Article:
Every year, fraudsters pose as the IRS to try and steal personal information and money from unsuspecting taxpayers. IRS scams are not exclusive to tax season, but they’re more prominent in the months leading up to April’s tax deadline.
Most of the time, there are telltale signs that will clue you in to whether an IRS contact is legitimate or fraudulent. But the hardest IRS scams to discern are IRS mail scams.
We’ll give you some tips on how to detect whether or not you’ve received a fake IRS letter in the mail.
IRS Mail Scams
There are many different IRS scams that try and bait taxpayers (we’ll review a few of them at the very end). Nowadays, people use the Internet for just about everything: communication, making payments, and, yes, filing taxes. Most IRS scams these days are either email-based or phone-based.
That’s why mail scams can catch you off-guard. Mail is the primary means by which the IRS contacts taxpayers. Whenever you receive a letter from the IRS, it seems to come with extra weight. You know it’s going to be either good or not good. Either you’re getting your tax return, or you’re being notified that’s something’s not quite right with your taxes, and you’ll have to mail in some additional information. Taxpayers pay extra attention to IRS letters. But not all taxpayers make sure that the letter is legitimate.
Thanks to advanced photo-editing software, it’s easier than ever for con artists to draft letters with an IRS layout and font. They look extremely accurate. Furthermore, mail scams tend to target non-citizens who reside within the United States. Fraudsters know that non-residents are more likely to be unfamiliar with IRS methodology, and they might also feel more pressured to respond to aggressive financial threats.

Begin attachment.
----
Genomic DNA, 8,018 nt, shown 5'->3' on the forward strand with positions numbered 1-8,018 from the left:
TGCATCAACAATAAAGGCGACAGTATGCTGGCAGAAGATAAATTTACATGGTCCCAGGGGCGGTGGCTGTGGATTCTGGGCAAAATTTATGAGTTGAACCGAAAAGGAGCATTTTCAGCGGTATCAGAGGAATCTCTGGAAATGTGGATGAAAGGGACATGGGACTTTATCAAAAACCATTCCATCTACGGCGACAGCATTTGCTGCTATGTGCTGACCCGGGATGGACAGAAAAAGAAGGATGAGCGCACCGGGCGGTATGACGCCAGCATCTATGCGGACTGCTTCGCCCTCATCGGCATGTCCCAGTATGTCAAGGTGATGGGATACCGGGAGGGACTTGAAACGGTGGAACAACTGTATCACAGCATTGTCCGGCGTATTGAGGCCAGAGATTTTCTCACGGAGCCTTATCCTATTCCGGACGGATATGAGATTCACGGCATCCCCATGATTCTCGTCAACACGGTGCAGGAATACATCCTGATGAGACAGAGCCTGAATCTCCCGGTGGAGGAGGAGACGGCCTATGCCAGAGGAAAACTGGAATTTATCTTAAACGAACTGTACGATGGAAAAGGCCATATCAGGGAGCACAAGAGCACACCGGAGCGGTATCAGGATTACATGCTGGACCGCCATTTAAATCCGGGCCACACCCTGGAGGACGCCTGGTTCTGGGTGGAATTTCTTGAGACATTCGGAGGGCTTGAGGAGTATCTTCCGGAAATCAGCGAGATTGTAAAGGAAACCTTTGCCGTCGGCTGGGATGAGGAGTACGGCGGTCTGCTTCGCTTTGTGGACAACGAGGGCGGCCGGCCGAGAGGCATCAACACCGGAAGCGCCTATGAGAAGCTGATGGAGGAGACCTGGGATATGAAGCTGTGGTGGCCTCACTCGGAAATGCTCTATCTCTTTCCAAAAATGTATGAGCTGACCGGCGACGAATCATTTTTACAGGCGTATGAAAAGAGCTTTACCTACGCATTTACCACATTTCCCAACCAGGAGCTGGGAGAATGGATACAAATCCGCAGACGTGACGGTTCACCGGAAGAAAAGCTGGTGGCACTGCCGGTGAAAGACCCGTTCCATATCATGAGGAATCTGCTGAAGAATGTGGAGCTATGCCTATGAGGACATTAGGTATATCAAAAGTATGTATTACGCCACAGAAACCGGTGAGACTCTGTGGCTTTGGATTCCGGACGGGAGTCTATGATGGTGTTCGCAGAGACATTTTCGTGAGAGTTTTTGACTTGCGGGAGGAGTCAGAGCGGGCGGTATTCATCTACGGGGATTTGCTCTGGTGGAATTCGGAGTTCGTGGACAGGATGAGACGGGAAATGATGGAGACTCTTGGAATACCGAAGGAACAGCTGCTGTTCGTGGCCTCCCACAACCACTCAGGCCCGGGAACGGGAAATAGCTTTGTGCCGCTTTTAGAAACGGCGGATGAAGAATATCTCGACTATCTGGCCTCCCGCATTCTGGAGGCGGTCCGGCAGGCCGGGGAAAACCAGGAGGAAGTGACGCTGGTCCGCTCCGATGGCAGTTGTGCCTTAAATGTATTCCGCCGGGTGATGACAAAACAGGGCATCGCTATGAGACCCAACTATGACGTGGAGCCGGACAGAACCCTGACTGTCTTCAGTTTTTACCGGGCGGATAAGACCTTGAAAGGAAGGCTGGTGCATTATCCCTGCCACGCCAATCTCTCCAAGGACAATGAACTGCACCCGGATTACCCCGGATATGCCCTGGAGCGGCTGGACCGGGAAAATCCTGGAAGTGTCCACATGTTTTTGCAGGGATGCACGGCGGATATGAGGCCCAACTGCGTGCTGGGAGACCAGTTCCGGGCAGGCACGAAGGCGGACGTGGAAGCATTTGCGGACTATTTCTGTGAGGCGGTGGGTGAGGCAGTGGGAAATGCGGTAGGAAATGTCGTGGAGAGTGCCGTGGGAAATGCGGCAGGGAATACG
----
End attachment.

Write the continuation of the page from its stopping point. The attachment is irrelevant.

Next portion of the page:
There are a few key features on your IRS letter that will prove it to be legitimate or fake. Some of these features deal with the actual content of the letter, while other features are formalistic. Additionally, the IRS has helpful resources that can verify the validity of a letter.
How to Know Your IRS Letter is Real
The content of the correspondence might be an indicator of whether the letter is real or fake. The IRS contacts taxpayers for a few specific reasons:
- You have a balance due
- You are due a larger or smaller refund
- The IRS has a question about your tax return
- The IRS needs to verify your identity
- The IRS needs additional information from you
- The IRS has changed your tax return
- The IRS is notifying you of delays in processing your return
The IRS does not grant gift money. Some taxpayers, for example, receive a letter that says something like:
“Congratulations! After reviewing your tax return, the IRS has decided to grant you a special tax return of $1,000. Please mail your bank account information to the address below so we can deposit your tax return.”
The IRS is tasked with collecting money, not giving it away. The only time you should receive money from the IRS is when you get your tax return, or refunds that may be result of your tax return being amended. The IRS will already have your address and will automatically mail these to you; they won’t have to ask for your bank account information.